Walking the City Dog

I walk Aggie a lot. Which is a new thing for me because when I lived at South Turkey Creek, the dogs lived outside. Except Platypus, who got to live inside and sleep on the bed. Here’s Platy dog.

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Look at that face. Who can say no to that face? Still, Platy dog is a country dog. She’d be lost in town.

My country dogs, named in order, were Fruit Loops, Big Dog, Platypus and the last to join the family, Bear, were pets in the pet-ish (not to be confused with fetish) sort of way. They came around for their food. They sometimes wanted you to play with or pet them. They always wanted to accompany me on my walks, but I never used a leash. They preferred sleeping outside, and Big Dog only came into the house when she was in her final days (a sad time for all). At night, if the dogs were inside, they were tossed outside. They were all moochers, so first chore when setting the dinner table was to put the dogs outside. When we were out of town, a neighbor feed them, and checked on them. There was none of this fancy boarding stuff. But mostly, the country dogs roamed through creeks and woods, and did a lot of sleeping under the porch. It was their world and they decided how their days were spent (mostly).

Its a different life for the City Dog.

Agapanthus, Aggie for short, sleeps in a crate (almost the size of a small room). She is always on a leash. Even when she goes out to pee. She is walked four times a day, and if it isn’t a busy day or it isn’t raining, she goes to the Flower Market at night when it is all locked up with no customers, and romps around sans leash for an hour or so.

She travels in the car quite a bit. She gets excited when she realizes she is taking the short trip with me to Ingles, my local grocery store.  An outing for her is truly an outing. It means not being inside a crate, inside a room, inside a house.

For about a week, I was taking Aggie to a very large, enclosed playground at the local elementary school. I can’t brag about the playground. Its just mostly a big open area, but Aggie adored it. She could run from fence to fence, jumping over small rocks, stumps or railroad ties, and actually feel free for an hour. I’d unleash her, and say, “Run Aggie, run.” And boy, did she.

A passing walker stopped one evening to watch her run. An elderly gentleman that, it turned out, was the janitor of the school. We stood together, enjoying the sight of her running with pure abandonment, and he said, “Man, that dog was made to run.”

I agreed. Watching Aggie run is like watching my youngest son play soccer. You know he was made, literally designed, for the purpose of playing soccer, and it is joy to watch. Aggie was made to run. Ears back, legs reaching out in front of her. She looks like a Thoroughbred horse running the track. Then the janitor said, “It kills me to say it, but dogs aren’t allowed in here.”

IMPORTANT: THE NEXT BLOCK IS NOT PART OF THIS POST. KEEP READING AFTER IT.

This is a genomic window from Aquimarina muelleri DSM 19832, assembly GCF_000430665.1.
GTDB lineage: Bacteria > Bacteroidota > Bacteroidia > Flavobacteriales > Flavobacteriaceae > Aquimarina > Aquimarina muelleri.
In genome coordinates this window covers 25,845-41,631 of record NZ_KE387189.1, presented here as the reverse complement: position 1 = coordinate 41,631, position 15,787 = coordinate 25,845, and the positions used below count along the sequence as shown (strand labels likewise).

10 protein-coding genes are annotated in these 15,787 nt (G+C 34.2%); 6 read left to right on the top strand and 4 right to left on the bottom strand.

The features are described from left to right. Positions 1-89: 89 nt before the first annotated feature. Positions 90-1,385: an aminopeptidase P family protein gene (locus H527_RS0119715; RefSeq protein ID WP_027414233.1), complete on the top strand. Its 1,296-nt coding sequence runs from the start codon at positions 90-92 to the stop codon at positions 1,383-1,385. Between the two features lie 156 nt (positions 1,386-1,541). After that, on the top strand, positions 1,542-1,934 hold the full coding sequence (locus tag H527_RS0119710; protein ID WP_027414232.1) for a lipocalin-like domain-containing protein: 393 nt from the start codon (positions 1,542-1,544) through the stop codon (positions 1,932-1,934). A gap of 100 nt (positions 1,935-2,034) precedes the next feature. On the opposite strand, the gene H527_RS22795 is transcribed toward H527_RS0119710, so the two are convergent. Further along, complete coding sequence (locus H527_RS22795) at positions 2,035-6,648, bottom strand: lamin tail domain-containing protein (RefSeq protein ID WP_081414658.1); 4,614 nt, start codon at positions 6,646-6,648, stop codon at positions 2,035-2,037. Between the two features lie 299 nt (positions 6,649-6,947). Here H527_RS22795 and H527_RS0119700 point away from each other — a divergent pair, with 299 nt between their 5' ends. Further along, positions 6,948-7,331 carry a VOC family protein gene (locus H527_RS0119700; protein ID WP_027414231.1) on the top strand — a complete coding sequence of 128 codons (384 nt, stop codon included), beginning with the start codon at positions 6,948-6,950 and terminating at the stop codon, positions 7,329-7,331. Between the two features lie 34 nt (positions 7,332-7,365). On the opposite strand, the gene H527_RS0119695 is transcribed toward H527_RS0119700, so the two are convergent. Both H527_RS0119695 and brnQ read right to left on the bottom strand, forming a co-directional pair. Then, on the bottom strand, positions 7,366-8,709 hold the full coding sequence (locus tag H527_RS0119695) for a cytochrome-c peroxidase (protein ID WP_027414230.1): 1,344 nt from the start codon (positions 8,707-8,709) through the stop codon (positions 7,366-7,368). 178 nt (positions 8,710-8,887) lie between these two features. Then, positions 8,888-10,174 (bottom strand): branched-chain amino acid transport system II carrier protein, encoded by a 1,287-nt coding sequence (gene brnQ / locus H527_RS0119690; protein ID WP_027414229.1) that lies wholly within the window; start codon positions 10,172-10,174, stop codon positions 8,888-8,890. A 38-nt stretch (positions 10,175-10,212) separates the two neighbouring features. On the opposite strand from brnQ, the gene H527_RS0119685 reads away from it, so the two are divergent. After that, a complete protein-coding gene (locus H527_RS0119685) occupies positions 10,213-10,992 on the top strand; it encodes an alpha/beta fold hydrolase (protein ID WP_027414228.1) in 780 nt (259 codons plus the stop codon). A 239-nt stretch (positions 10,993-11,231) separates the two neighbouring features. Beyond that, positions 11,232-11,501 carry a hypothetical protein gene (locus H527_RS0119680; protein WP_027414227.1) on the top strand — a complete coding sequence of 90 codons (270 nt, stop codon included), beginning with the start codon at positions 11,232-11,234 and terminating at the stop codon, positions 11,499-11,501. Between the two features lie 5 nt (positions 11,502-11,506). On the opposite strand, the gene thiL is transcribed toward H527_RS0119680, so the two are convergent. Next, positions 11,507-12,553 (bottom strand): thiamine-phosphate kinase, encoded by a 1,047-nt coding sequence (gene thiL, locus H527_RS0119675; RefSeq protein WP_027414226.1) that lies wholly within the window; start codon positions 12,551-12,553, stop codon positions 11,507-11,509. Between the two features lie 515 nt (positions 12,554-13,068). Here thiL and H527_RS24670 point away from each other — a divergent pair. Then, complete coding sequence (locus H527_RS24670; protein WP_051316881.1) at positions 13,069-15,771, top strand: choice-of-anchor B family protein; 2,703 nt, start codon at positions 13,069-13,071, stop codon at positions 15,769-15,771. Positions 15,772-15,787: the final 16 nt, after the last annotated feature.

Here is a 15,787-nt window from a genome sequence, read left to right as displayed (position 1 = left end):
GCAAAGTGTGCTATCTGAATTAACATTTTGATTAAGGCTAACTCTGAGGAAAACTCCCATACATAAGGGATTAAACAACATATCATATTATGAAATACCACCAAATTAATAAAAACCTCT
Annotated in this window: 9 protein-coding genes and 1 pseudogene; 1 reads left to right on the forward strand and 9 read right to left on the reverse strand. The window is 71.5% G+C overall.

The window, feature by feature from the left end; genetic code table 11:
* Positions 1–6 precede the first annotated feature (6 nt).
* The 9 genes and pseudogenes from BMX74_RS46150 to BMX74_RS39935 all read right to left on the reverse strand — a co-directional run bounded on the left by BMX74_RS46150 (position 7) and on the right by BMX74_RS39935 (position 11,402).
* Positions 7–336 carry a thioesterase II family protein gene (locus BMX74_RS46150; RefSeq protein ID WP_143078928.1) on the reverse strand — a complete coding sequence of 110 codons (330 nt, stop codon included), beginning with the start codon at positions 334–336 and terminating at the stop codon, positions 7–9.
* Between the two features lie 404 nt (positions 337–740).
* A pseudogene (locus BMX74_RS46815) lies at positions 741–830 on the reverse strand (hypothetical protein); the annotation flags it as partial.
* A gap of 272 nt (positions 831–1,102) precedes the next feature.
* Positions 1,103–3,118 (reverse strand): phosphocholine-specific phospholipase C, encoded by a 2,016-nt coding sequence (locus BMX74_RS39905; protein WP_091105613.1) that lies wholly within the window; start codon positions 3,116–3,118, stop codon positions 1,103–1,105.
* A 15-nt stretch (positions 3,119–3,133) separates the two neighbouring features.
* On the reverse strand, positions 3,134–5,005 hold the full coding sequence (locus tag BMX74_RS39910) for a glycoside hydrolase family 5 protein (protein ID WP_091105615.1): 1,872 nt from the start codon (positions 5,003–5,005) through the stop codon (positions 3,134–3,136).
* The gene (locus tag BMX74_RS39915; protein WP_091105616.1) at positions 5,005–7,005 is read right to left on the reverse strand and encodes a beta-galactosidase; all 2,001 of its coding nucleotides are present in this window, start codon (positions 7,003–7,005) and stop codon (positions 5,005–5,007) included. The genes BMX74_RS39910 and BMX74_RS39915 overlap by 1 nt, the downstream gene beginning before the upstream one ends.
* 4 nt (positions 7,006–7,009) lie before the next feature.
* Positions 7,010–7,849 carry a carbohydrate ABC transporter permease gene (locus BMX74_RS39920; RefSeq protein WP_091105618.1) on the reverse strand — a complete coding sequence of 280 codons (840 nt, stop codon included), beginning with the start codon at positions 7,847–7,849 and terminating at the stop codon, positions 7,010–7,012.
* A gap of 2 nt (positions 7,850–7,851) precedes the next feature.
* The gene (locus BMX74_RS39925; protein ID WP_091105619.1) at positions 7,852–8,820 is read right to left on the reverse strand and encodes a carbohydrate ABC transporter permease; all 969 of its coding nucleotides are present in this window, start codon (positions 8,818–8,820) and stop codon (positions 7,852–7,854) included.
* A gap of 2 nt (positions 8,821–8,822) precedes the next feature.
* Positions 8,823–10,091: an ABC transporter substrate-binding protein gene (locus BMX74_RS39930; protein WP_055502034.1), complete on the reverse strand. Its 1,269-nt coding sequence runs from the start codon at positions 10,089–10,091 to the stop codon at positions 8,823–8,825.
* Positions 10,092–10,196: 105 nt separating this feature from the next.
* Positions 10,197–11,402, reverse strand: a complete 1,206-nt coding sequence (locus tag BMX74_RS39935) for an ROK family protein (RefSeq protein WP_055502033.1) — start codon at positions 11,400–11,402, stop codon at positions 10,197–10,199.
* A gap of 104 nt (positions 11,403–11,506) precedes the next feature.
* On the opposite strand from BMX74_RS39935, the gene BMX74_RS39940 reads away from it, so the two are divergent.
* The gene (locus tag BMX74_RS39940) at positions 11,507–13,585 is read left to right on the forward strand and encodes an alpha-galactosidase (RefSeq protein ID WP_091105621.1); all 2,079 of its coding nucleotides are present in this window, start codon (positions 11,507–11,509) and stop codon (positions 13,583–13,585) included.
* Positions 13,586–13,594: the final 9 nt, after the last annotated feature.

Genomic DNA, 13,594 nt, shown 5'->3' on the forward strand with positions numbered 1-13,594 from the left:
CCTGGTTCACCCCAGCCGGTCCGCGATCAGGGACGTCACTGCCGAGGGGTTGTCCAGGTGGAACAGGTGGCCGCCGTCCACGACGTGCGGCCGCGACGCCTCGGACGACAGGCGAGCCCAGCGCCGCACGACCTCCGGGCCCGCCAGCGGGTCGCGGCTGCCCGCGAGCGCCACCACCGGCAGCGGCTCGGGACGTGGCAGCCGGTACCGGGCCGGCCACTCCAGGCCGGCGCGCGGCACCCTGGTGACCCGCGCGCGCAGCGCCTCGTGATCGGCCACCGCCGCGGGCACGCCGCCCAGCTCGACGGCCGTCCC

I thought he was kidding until he pointed out the sign I had walked past every night. I was heart-sick because there is no other place for Aggie to run in my small town. The Flower Market is not the same. Too many things obscure Aggie’s ability to flat out run.

So, instead I walk her, and walk and walk and walk her. Early in the morning, late at night. We know all the roads, side roads, small alleys, shortcuts, where the streetlights are and aren’t. We walk and walk and walk. Its my small way of saying, I’m sorry. I didn’t know that cities have ordinances about dogs on leashes. I didn’t think about the number of cars traveling past my house every day that could pose a danger. I didn’t consider the number of hours I’d be at work and you’d be stuck in a crate. It never occurred to me that you would rely on me to pee. City dogs are a new concept for me.

I want to tell her so she understands, I’m so sorry. I didn’t know you were made to run.

Aggie whimpers a lot in her sleep, jerking this way and that, dreaming like dogs do. I imagine she is dreaming of running. I promise her, as I close the crate door for the night, “We’ll be up early girl. We’ll get up early for a long walk.”

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Aggie with her favorite and well-chewed duck.

Dating, Iced Tea and a Year of Silence

English: A Glass of iced tea.

English: A Glass of iced tea. (Photo credit: Wikipedia)

1. When you’re young and single, people ask you if you’re ever going to get married.

2. When you’re newly married and without children, people ask when you’re going to start having children.

3. If you have an only child, people ask when you’re going to get pregnant again.

4. If you have over four children, people ask if you’re going to stop now.

5. If you’re divorced, people ask when you’re going to start dating again.

Perhaps we should all just stay at question number one because question number 5 seems to just cycle back around to it.

But, to answer question number 5, since that is my current situation, and everyone does seem curious.

If, and that is a big if because I do not have a line of men outside my front door (or any other place for that matter), but IF some guy came along and wanted to date me, well, here’s what he would have to do.

He would have to sit across the room from me. In a chair. I’m probably on the couch. He would have to sit quietly in the chair for say, about a year. Just silence, no words.

After about a year, he could ask me if I would like some tea (iced tea, of course). I’m not going to answer verbally, but depending on how the year of silence has gone, I will either shake my head yes, or simply not respond at all.

If it is a yes and he brings me iced tea (with lots of ice…just saying) then he must return to his chair, and we would resume sitting in silence again. I really don’t know how long this second round would go for. I just can’t say.

So, what d’ya think?